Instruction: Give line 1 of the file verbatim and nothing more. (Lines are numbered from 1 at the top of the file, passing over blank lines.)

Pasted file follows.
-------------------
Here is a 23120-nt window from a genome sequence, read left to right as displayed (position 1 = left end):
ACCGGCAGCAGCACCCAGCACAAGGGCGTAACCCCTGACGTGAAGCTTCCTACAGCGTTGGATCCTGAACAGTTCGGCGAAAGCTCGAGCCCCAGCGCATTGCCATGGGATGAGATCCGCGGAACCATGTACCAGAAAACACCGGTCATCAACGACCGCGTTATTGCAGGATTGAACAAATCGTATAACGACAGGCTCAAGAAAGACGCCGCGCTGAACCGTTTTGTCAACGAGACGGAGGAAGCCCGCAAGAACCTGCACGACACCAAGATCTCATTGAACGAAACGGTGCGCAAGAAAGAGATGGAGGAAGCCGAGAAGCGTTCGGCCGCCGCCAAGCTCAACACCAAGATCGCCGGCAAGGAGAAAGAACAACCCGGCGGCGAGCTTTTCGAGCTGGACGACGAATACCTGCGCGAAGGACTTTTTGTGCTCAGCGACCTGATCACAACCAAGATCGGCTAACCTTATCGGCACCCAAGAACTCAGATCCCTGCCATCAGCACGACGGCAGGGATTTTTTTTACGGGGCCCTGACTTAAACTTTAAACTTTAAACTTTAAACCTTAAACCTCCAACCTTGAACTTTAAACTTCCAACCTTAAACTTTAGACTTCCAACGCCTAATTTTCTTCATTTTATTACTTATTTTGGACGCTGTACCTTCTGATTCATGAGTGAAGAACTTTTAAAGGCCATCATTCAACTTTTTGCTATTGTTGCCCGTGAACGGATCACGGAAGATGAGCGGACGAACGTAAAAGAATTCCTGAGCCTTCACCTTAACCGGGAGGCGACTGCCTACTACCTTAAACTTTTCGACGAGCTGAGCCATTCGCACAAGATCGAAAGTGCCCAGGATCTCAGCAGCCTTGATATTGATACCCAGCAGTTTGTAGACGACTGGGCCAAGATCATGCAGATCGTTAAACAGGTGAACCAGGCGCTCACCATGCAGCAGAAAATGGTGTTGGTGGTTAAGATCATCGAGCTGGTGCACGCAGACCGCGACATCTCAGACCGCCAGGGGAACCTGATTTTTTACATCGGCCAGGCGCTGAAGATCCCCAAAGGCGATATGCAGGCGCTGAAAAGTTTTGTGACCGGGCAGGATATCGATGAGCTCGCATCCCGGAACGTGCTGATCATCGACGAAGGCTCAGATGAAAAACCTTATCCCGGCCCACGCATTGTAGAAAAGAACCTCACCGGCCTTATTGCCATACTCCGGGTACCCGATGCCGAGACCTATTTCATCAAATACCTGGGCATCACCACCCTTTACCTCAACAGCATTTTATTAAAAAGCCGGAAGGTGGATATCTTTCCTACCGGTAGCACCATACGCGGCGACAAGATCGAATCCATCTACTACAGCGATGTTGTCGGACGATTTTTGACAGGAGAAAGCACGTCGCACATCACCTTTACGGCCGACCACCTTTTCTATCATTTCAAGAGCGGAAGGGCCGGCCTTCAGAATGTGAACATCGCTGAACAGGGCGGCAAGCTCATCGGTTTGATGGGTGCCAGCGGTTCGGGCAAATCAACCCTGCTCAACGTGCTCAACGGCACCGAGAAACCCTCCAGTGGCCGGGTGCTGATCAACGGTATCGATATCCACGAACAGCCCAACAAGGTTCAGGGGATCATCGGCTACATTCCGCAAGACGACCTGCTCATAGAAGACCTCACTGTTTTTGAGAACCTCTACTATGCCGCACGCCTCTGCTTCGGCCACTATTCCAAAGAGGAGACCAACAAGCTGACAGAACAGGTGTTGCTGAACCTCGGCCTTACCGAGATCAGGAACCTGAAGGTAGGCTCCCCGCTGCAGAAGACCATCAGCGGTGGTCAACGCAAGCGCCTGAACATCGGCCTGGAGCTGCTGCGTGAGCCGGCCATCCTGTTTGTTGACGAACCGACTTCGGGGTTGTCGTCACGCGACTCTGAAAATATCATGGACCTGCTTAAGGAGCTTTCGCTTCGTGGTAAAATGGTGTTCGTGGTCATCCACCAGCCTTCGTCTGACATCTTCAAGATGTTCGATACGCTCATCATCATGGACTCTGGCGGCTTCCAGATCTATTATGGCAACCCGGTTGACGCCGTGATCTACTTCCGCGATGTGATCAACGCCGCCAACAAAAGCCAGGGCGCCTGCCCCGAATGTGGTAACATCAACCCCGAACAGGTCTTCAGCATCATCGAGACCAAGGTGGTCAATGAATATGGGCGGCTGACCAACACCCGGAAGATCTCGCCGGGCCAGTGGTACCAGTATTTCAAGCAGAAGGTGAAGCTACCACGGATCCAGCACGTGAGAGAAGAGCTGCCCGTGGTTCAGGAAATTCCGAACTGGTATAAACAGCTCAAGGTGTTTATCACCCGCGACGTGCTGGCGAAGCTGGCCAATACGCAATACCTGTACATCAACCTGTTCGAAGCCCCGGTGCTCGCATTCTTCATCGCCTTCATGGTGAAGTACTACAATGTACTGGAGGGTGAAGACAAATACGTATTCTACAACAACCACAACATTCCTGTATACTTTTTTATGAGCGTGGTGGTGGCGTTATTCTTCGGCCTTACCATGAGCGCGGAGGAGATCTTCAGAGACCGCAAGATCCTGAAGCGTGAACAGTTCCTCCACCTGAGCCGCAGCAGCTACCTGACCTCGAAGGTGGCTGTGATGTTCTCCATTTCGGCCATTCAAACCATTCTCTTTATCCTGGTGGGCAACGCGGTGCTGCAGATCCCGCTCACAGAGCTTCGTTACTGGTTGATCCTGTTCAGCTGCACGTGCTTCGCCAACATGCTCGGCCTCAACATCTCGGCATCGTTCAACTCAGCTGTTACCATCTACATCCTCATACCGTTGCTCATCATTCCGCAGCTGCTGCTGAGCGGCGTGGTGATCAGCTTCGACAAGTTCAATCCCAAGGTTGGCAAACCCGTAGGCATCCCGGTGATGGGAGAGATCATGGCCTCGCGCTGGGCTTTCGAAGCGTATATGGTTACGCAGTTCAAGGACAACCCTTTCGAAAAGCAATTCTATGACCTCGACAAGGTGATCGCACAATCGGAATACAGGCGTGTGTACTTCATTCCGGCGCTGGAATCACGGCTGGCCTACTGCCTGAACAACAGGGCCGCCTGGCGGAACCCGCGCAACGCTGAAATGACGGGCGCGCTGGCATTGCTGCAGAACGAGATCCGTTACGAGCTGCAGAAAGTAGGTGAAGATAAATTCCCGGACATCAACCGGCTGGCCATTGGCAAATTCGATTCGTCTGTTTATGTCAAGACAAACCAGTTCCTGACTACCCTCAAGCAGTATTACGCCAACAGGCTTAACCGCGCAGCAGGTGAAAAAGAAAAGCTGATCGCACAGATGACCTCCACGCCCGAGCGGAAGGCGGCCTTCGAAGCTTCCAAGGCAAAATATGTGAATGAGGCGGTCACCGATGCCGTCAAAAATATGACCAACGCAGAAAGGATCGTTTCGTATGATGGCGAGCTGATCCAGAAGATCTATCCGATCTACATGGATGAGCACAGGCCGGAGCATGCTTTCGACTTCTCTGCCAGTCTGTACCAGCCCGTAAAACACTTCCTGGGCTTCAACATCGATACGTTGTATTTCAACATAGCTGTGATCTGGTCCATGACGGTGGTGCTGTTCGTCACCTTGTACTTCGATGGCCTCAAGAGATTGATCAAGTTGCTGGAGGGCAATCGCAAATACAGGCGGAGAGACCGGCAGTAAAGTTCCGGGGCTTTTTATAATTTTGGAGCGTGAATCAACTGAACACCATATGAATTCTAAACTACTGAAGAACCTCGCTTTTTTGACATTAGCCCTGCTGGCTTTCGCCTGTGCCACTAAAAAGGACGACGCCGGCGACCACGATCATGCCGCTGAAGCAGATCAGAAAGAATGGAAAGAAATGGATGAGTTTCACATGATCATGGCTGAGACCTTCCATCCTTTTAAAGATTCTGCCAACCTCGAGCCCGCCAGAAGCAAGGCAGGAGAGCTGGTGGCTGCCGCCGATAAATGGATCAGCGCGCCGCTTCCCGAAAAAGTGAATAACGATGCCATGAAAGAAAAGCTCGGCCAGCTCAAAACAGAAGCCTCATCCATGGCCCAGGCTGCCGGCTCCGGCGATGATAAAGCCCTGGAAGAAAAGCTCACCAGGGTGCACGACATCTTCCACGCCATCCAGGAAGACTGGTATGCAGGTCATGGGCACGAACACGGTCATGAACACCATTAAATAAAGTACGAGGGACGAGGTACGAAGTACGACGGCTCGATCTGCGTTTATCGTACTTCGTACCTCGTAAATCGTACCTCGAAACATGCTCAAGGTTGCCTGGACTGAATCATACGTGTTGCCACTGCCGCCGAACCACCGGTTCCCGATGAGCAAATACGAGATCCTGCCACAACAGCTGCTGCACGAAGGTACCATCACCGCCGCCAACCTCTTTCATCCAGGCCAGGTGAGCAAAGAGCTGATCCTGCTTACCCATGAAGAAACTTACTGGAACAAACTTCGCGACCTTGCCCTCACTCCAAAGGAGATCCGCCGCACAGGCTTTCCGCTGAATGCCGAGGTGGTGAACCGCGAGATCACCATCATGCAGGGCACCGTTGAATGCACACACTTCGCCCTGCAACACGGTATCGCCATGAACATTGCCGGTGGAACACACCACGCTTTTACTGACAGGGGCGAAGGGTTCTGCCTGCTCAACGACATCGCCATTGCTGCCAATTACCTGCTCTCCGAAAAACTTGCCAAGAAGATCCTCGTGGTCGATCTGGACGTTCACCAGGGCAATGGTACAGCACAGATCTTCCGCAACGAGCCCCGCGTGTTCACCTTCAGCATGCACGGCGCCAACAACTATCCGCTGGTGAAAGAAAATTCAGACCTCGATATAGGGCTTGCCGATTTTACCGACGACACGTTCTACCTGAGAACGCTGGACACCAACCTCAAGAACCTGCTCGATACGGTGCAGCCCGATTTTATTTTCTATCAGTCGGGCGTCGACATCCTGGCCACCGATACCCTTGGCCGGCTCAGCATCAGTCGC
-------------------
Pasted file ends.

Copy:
Here is a 23120-nt window from a genome sequence, read left to right as displayed (position 1 = left end):